Assault and Battery
While prosecutors take all crime seriously, they tend to be especially vigilant when it comes to violent crimes. If you face an assault and battery offense, it is imperative that you reach out to a Boston criminal defense lawyer for immediate assistance.What Is the Difference Between Assault, Battery, and Assault and Battery?
While the words assault and battery are often used together, each term has its own definition. Adding to the confusion is the fact that, in Massachusetts, there are two separate but related crimes, “assault” and “assault and battery.” However, unlike many other states, Massachusetts statutes do not define the elements of either crime. Thus, the elements of assault and assault and battery are incorporated through the old common law definitions of each offense.
An assault is defined as the threat or attempt to use physical force against another person. To be found guilty of an assault, you do not necessarily need to make physical contact with the alleged victim. For example, if Bob and Tom people get into an argument and Bob raises his fist as if to punch Tom, Bob may be guilty of an assault against Tom.
Historically, battery was defined as making harmful or offense contact with another person without their consent. Essentially, a battery is a successful attempt at an assault. Under Massachusetts law, the common law offense of battery is called assault and battery. Thus, to refer to the example above, if Bob raised his fist and then struck Tom, Bob may be guilty of assault and battery.
You can be charged with either assault, assault and battery, or both. If you are facing a Boston assault and battery offense, an attorney can be vital in defending against the allegations.Defenses to Assault and Battery Offenses
Almost every crime has a set of defenses that can negate criminal responsibility. Aside from the general defenses that apply to almost all crimes, such as misidentification, there are a few specific defenses applicable to assault and battery crimes.Self-Defense
If you commit what would otherwise be an assault and battery in self-defense, you are not guilty of a crime. However, the force you use in defending yourself must be proportionate to the threat you are facing. For example, if Bob raised his fist at Tom, and Tom pulled out a gun and shot Bob, Tom’s claim of self-defense would be questionable because the force he used in defending himself was not proportionate to the threat he faced.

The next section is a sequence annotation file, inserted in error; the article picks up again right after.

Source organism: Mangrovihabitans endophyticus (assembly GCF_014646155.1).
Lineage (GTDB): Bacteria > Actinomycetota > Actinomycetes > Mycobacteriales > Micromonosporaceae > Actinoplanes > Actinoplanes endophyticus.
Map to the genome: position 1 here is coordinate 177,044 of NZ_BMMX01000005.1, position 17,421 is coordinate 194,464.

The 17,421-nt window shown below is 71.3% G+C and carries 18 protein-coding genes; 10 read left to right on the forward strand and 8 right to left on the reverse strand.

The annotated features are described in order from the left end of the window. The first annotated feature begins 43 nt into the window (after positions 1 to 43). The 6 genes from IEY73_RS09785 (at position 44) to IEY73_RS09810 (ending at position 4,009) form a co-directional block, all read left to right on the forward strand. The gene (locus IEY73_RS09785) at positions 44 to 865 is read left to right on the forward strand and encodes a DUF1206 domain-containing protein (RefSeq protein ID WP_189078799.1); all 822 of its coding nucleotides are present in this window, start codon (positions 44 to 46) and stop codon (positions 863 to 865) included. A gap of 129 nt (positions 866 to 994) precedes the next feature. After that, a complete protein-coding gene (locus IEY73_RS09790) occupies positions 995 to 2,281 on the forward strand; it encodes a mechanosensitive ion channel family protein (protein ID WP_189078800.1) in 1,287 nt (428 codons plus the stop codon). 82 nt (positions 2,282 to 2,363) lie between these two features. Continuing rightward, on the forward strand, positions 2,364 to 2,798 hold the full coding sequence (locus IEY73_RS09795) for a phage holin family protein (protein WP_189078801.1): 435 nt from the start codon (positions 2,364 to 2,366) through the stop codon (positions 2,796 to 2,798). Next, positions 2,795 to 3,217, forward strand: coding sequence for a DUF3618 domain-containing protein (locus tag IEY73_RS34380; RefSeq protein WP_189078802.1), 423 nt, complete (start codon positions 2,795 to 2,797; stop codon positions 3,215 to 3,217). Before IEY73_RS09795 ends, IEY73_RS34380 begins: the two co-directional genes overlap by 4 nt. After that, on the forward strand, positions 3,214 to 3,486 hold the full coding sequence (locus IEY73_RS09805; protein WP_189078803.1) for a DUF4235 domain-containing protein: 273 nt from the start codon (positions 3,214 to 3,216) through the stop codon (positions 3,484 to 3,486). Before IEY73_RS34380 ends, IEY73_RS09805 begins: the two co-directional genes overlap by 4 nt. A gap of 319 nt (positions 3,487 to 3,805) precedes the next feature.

To raise a claim of self-defense, you must show that you were not the initial aggressor. However, if you were the initial aggressor, you may still be able to benefit from a claim of self-defense if you can prove that you made your intention to withdraw from the fight known.
Generally, you have a duty to use avoid the use of force when possible. However, under the Castle doctrine, you do not have a duty to retreat if you are acting in self-defense in your home.Defense of Others
The concept of defense of others is similar to self-defense in that it serves as a justification for what would otherwise be an assault and battery. To raise a defense-of-others claim, you must show that you were under the reasonable and actual belief that another was in imminent threat of harm.
These are just two of the most common defenses; a skilled criminal defense lawyer can explain other potential defenses that may be applicable in your case.Punishments for Boston Assault and Battery Crimes
The punishments for a Boston assault and battery offense depends on the extent of the injuries caused, as well as who the victim was. In general, you can be sentenced to up to 2.5 years in jail and fined $1,000 if you are found guilty. However, certain facts can increase the possible punishment significantly, such as if the alleged victim was under 14 or over 60, pregnant, disabled, a household member, or a law enforcement officer.Are You Facing Allegations of a Violent Crime?
If you were recently charged with assault or assault and battery, reach out to the Law Office of Patrick J. Murphy for immediate assistance. As a veteran Boston criminal defense attorney, Attorney Murphy has over 25 years of experience aggressively defending the rights of people facing serious accusations and know what it takes to mount a successful defense in even the toughest cases. To learn more, and to schedule a free and confidential consultation with a defense lawyer, give Attorney Murphy a call at (617) 367-0450.